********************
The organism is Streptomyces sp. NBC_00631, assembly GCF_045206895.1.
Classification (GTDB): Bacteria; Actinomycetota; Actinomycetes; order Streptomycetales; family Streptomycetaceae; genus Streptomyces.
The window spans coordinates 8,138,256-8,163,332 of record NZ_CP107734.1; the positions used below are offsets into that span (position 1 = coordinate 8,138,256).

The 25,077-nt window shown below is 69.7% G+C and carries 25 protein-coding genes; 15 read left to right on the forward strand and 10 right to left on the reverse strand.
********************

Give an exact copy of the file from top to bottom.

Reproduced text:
The organism is Streptomyces sp. NBC_00631, assembly GCF_045206895.1.
Classification (GTDB): Bacteria; Actinomycetota; Actinomycetes; order Streptomycetales; family Streptomycetaceae; genus Streptomyces.
The window spans coordinates 8,138,256-8,163,332 of record NZ_CP107734.1; the positions used below are offsets into that span (position 1 = coordinate 8,138,256).

The 25,077-nt window shown below is 69.7% G+C and carries 25 protein-coding genes; 15 read left to right on the forward strand and 10 right to left on the reverse strand.